October is Residents’ Rights Month, a time to educate, raise awareness, and Stand for Quality service and care. Advocating for and protecting seniors is a charge that all of us at the department take seriously, but long-term care ombudsmen are the boots on the ground to make sure that residents in long-term care settings are being heard and that their rights are protected. We must remember that while long-term care residents may no longer be able to care for themselves as independently as they once could due to age or disability, they are not helpless. The support from an ombudsman empowers residents to feel more secure and comfortable in advocating for themselves.
And let’s not forget about our PEER ombudsmen who live in long-term care settings and demonstrate their commitment to advancing the living conditions of their own long-term care facility. These long-term care residents complete and graduate from ombudsmen empowerment training so that they can improve the quality of day-to-day life for both themselves and their fellow residents.
A resident’s long-term care experience should include quality in all aspects—care, life, services, and choices, and long-term living facilities should participate in and use Residents’ Rights Month to help further educate their staff on what the residents’ rights actually are. They include, but are not limited to, the right to:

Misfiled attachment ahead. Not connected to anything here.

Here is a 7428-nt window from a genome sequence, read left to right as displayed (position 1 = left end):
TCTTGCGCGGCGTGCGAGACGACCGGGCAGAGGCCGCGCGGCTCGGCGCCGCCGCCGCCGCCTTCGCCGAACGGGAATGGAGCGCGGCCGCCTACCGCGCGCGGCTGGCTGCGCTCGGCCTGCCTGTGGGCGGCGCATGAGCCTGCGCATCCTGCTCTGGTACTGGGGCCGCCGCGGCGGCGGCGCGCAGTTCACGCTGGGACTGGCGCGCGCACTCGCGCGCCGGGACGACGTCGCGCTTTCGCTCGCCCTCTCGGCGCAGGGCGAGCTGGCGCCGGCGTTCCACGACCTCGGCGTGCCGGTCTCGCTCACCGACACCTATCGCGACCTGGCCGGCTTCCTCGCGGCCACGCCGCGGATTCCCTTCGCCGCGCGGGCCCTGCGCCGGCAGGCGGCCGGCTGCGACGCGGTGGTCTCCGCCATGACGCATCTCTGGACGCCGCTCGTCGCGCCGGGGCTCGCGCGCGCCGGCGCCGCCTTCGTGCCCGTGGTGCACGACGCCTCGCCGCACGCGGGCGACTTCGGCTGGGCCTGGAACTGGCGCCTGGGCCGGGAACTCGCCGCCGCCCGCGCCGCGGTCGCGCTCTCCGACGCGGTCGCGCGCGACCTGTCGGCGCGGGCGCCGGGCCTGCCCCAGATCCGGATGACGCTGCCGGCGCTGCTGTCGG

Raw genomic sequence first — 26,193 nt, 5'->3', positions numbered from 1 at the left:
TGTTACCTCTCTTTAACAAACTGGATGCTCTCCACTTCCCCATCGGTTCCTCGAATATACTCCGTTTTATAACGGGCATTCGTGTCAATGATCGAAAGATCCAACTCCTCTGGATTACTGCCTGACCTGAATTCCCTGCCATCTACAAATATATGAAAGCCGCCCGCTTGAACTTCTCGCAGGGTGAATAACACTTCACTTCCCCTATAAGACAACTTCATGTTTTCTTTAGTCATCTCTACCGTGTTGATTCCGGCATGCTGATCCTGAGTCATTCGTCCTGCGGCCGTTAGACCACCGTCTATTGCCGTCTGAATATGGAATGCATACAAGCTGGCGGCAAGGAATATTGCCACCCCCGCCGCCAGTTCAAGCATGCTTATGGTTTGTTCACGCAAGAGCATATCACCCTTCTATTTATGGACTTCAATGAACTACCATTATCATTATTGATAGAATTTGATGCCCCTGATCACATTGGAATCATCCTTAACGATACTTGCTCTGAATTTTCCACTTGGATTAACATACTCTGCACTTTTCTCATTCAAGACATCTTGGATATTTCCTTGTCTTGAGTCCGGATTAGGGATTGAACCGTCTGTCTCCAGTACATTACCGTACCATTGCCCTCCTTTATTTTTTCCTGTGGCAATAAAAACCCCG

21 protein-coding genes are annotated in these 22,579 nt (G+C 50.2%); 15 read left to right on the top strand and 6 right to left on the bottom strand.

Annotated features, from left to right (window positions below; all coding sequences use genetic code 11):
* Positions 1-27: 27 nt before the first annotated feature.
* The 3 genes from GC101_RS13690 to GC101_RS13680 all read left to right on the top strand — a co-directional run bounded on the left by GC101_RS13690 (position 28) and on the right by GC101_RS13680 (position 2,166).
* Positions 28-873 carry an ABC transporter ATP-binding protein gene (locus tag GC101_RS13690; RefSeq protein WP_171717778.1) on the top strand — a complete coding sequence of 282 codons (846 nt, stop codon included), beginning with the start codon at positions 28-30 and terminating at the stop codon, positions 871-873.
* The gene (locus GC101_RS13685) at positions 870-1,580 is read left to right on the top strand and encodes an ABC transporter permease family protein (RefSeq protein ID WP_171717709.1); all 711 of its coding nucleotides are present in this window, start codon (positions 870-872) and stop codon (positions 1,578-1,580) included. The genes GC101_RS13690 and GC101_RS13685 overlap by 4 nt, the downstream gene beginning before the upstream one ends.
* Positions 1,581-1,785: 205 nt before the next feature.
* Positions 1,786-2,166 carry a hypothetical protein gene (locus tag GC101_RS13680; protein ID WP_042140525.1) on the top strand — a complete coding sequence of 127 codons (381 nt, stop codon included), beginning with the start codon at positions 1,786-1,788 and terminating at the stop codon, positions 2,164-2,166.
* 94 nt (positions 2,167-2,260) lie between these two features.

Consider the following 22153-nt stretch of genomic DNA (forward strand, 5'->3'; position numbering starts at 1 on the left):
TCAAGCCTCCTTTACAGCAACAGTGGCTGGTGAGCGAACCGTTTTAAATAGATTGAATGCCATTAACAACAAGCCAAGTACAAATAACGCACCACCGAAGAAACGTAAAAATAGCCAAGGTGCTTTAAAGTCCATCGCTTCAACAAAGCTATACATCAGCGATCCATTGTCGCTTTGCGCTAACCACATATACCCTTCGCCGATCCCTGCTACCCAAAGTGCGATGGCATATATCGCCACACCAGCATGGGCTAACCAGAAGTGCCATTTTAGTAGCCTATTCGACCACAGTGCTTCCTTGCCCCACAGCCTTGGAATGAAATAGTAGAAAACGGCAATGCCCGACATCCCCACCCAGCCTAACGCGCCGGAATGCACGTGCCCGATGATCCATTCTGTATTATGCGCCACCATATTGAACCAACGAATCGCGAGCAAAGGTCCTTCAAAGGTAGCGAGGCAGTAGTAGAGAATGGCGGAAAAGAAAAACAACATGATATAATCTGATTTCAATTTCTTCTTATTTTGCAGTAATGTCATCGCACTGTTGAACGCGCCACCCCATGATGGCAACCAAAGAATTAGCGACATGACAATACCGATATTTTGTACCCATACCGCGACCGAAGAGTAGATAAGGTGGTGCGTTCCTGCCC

- be fully informed
- participate in their own care
- privacy and confidentiality
- dignity, respect, and freedom
- make independent choices
- safe transfer or discharge
Residents’ Rights Month provides an opportunity to build relationships between staff, residents, and their families, promote community involvement, increase community awareness, and to highlight a facility’s dedication to promoting residents’ rights and person-centered care.
Ombudsmen play a crucial role in the experience of long-term care residents, and they will tell you the work is extremely rewarding. This program can give families and friends peace of mind knowing that their family member or loved one is being given the opportunity to voice concerns or ideas, and they are being elevated or addressed as needed. We are always looking to grow our ombudsmen volunteer network to ensure the voices of long-term care residents are being heard. If you are interested in becoming a volunteer and getting involved in this extremely gratifying work or know someone who may be, please fill out the
Aging Service Volunteer Form
Secretary of Aging